A real perfumer does this with each and every piece of art work he or she creates.

Friday, April 18, 2008

Celebrating Earth Day

Tomorrow we celebrate Earth Day at the Intermountain Nursery in Prather, CA.

It will be a day of speeches and music and celebrations, a time to meet with old friends we haven't seen in a while, a time to heal.

The folks at Intermountain will cleanse the grounds of negativity, a task which results in a tangible sensation of peace and airiness when you step foot into the gardens. It's absolutely one of the most amazing feelings.

The last time I visited, some time in December/January, I walked around and felt this immense peace and tranquility. It was exhilarating. So when I went into the shop on the grounds, I asked the clerk if they'd done something recently, if they'd healed the garden or performed a cleansing, and the girls eyes widened and she said, "Yes. We did it yesterday. How did you know?" And I told her I could feel it. She was beside herself with giddiness, amazed that somebody could actually feel the positive vibrations running through the nursery.


Tuesday, April 08, 2008


There's so much to do -- even though it's only April -- before the re-opening of The Scented Djinn this fall.

Formulating perfumes, for one! Ah, but that's the fun part. It's the marketing materials, contacts and basic pounding of the pavement that are the real work. But there's a little bit of fun in that, too.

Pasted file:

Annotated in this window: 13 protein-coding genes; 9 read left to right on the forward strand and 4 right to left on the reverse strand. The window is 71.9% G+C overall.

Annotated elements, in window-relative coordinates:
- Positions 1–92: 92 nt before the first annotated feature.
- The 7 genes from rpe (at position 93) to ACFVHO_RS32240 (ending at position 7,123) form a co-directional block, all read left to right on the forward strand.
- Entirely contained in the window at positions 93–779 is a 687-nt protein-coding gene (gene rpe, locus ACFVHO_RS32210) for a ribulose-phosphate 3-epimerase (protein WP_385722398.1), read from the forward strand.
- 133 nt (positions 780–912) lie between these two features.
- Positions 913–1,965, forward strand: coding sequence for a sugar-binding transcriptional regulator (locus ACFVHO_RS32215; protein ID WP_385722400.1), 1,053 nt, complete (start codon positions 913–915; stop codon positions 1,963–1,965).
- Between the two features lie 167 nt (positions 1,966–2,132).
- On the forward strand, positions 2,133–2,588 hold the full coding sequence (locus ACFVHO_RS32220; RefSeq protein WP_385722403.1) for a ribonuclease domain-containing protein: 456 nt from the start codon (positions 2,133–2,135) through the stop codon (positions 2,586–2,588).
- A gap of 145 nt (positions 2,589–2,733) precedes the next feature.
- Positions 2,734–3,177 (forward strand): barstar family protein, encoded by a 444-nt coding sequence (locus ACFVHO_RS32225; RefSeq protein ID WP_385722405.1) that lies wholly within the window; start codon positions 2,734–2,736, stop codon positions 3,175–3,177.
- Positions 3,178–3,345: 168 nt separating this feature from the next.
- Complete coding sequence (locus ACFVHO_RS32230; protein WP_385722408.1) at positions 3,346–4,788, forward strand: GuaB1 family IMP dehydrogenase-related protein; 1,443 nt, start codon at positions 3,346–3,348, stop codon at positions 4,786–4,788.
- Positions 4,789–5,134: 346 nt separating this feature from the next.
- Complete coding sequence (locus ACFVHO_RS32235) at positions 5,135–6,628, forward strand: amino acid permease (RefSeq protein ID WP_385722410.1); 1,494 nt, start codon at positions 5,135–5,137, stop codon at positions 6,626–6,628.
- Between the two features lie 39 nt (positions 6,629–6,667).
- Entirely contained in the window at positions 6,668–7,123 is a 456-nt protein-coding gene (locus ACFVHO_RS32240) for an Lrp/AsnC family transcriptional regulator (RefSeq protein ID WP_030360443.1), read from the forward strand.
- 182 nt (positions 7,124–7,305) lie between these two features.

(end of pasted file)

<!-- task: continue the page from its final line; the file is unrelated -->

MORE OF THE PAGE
What can be distressing is the testing of a perfume prior to marketing. For instance, I, unlike many botanical perfumers (or traditional perfumers), have been utilizing a focus group to get feedback. These are non-perfumers, unrelated to me, who are not specifically trained in the characteristics of natural and botanical perfumes.

Now, there are some perfumers out there laughing their asses off over this about now -- but, here's the thing, I want to sell my perfumes. To people. People who don't have a clue that there's even a difference between natural, botanical, synthetic and blended media perfumes. I want people, regular men and women, to like it enough to buy it.

Now, that's not to say that once I've slaved over a formula for months on end and finally am satisfied with the end result, that I will change the formula because one or two focus members don't like it. No. I trust my nose enough now to know what's good and what's bunk. But I will take their concerns into consideration -- longevity of scent, so far, seems to be the most mentioned negative. If there's something I can do about that (and there is), I'll do it.

Feedback is important to me. It strips this whole process down to its bones and removes all room for ego.

Monday, April 07, 2008

Ayala Moriel Parfums

Ayala Moriel Parfums, Le Parfumeur Rebelle's April 2008 giveaway sponsor, is proud to announce their generous contribution of a sample pack of six perfumes, including the newest to the lineup, Immortelle l'Amour, Gaucho & Gigi. Also included in this month's giveaway are samples of three Ayala Moriel Parfums perfumed teas.

Ayala Moriel Parfums' Natural Perfumery class is starting this month -- for more information, contact Ayala here.